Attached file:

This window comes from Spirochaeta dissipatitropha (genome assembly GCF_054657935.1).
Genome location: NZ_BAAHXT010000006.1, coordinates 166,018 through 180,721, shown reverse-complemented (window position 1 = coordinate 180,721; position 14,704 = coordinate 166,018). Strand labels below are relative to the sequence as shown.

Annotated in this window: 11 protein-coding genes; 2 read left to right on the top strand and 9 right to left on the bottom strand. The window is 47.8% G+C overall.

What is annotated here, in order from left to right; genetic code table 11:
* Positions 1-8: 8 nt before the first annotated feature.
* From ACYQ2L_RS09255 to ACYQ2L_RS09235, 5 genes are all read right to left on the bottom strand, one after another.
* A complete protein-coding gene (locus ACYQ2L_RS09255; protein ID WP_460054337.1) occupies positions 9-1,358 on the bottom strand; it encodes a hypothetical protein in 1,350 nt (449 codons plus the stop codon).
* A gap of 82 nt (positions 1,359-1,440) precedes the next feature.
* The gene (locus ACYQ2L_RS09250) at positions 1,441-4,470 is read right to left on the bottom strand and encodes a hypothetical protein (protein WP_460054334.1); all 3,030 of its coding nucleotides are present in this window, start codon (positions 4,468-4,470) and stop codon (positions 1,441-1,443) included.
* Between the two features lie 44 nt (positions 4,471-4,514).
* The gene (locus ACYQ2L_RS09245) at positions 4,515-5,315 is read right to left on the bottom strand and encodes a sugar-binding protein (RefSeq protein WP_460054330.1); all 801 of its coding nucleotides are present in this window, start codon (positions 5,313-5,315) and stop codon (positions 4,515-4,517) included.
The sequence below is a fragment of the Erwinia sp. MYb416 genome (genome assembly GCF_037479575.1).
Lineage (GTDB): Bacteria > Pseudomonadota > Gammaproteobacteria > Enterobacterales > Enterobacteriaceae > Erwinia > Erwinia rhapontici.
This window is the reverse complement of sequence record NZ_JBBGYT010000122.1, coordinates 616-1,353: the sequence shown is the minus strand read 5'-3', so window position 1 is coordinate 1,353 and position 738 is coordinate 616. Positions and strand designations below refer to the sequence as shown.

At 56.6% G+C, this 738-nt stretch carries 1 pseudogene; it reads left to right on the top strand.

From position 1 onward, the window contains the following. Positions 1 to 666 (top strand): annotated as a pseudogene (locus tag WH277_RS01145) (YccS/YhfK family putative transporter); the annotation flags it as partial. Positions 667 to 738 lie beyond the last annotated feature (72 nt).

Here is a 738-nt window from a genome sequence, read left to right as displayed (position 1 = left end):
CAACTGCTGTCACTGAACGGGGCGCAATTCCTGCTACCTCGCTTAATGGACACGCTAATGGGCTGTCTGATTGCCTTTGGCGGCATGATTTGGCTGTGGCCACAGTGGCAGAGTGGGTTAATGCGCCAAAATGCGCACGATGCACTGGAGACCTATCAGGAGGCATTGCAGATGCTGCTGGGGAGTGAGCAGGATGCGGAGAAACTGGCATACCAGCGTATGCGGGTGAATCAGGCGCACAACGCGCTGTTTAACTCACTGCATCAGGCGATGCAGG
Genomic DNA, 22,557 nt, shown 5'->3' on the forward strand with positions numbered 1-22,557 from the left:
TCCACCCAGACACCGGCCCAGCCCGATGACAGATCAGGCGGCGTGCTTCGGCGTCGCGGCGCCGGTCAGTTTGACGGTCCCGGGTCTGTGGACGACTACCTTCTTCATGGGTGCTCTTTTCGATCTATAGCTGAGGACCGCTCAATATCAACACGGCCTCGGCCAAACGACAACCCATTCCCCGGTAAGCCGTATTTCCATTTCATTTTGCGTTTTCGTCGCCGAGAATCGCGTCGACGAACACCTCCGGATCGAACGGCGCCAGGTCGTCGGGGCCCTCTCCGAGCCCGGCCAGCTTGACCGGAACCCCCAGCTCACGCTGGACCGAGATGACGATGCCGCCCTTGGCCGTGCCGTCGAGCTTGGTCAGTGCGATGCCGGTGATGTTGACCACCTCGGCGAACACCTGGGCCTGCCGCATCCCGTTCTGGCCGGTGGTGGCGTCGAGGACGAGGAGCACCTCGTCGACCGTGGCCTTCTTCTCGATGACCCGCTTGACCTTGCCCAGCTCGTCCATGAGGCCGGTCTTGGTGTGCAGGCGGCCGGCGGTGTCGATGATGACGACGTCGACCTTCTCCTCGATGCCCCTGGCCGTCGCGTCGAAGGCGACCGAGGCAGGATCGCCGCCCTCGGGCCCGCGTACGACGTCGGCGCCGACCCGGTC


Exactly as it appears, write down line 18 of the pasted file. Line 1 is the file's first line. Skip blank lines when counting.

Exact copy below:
CAACTGCTGTCACTGAACGGGGCGCAATTCCTGCTACCTCGCTTAATGGACACGCTAATGGGCTGTCTGATTGCCTTTGGCGGCATGATTTGGCTGTGGCCACAGTGGCAGAGTGGGTTAATGCGCCAAAATGCGCACGATGCACTGGAGACCTATCAGGAGGCATTGCAGATGCTGCTGGGGAGTGAGCAGGATGCGGAGAAACTGGCATACCAGCGTATGCGGGTGAATCAGGCGCACAACGCGCTGTTTAACTCACTGCATCAGGCGATGCAGG